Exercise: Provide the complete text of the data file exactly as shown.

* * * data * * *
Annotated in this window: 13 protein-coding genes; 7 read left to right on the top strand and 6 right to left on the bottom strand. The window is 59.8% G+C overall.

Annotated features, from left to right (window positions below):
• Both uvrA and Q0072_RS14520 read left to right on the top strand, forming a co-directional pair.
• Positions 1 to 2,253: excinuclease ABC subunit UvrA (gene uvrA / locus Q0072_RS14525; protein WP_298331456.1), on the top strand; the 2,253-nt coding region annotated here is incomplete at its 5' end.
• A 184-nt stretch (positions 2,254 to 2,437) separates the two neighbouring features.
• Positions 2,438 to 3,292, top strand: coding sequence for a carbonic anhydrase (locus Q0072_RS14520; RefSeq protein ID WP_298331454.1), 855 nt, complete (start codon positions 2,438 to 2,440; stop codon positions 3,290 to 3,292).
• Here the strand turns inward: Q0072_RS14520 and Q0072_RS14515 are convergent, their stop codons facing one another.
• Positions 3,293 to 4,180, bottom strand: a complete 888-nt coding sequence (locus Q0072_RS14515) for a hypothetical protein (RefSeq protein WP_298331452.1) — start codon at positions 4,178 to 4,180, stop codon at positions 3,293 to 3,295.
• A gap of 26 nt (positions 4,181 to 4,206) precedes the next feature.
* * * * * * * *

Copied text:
Annotated in this window: 13 protein-coding genes; 7 read left to right on the top strand and 6 right to left on the bottom strand. The window is 59.8% G+C overall.

Annotated features, from left to right (window positions below):
• Both uvrA and Q0072_RS14520 read left to right on the top strand, forming a co-directional pair.
• Positions 1 to 2,253: excinuclease ABC subunit UvrA (gene uvrA / locus Q0072_RS14525; protein WP_298331456.1), on the top strand; the 2,253-nt coding region annotated here is incomplete at its 5' end.
• A 184-nt stretch (positions 2,254 to 2,437) separates the two neighbouring features.
• Positions 2,438 to 3,292, top strand: coding sequence for a carbonic anhydrase (locus Q0072_RS14520; RefSeq protein ID WP_298331454.1), 855 nt, complete (start codon positions 2,438 to 2,440; stop codon positions 3,290 to 3,292).
• Here the strand turns inward: Q0072_RS14520 and Q0072_RS14515 are convergent, their stop codons facing one another.
• Positions 3,293 to 4,180, bottom strand: a complete 888-nt coding sequence (locus Q0072_RS14515) for a hypothetical protein (RefSeq protein WP_298331452.1) — start codon at positions 4,178 to 4,180, stop codon at positions 3,293 to 3,295.
• A gap of 26 nt (positions 4,181 to 4,206) precedes the next feature.